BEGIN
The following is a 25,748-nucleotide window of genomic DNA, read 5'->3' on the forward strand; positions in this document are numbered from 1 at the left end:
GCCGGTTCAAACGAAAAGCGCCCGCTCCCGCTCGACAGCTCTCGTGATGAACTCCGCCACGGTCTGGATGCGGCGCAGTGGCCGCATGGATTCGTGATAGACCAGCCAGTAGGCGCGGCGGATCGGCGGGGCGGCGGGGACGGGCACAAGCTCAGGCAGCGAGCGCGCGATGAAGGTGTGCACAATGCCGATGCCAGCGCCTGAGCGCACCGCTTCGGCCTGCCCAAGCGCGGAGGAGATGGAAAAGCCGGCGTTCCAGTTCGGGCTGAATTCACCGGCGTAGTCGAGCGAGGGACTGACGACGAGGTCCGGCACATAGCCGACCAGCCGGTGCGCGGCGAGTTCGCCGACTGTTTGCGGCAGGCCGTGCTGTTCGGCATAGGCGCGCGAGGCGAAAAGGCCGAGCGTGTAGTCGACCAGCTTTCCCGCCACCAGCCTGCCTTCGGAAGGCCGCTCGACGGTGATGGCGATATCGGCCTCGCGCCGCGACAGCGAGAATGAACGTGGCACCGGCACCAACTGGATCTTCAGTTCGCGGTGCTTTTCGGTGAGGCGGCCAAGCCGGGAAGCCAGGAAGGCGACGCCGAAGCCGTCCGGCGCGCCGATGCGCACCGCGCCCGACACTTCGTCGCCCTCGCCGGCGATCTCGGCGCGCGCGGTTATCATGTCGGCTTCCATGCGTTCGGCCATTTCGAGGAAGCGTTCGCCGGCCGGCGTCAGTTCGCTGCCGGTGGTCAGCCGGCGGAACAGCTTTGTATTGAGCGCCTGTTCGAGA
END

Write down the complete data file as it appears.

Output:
The following is a 25,748-nucleotide window of genomic DNA, read 5'->3' on the forward strand; positions in this document are numbered from 1 at the left end:
GCCGGTTCAAACGAAAAGCGCCCGCTCCCGCTCGACAGCTCTCGTGATGAACTCCGCCACGGTCTGGATGCGGCGCAGTGGCCGCATGGATTCGTGATAGACCAGCCAGTAGGCGCGGCGGATCGGCGGGGCGGCGGGGACGGGCACAAGCTCAGGCAGCGAGCGCGCGATGAAGGTGTGCACAATGCCGATGCCAGCGCCTGAGCGCACCGCTTCGGCCTGCCCAAGCGCGGAGGAGATGGAAAAGCCGGCGTTCCAGTTCGGGCTGAATTCACCGGCGTAGTCGAGCGAGGGACTGACGACGAGGTCCGGCACATAGCCGACCAGCCGGTGCGCGGCGAGTTCGCCGACTGTTTGCGGCAGGCCGTGCTGTTCGGCATAGGCGCGCGAGGCGAAAAGGCCGAGCGTGTAGTCGACCAGCTTTCCCGCCACCAGCCTGCCTTCGGAAGGCCGCTCGACGGTGATGGCGATATCGGCCTCGCGCCGCGACAGCGAGAATGAACGTGGCACCGGCACCAACTGGATCTTCAGTTCGCGGTGCTTTTCGGTGAGGCGGCCAAGCCGGGAAGCCAGGAAGGCGACGCCGAAGCCGTCCGGCGCGCCGATGCGCACCGCGCCCGACACTTCGTCGCCCTCGCCGGCGATCTCGGCGCGCGCGGTTATCATGTCGGCTTCCATGCGTTCGGCCATTTCGAGGAAGCGTTCGCCGGCCGGCGTCAGTTCGCTGCCGGTGGTCAGCCGGCGGAACAGCTTTGTATTGAGCGCCTGTTCGAGA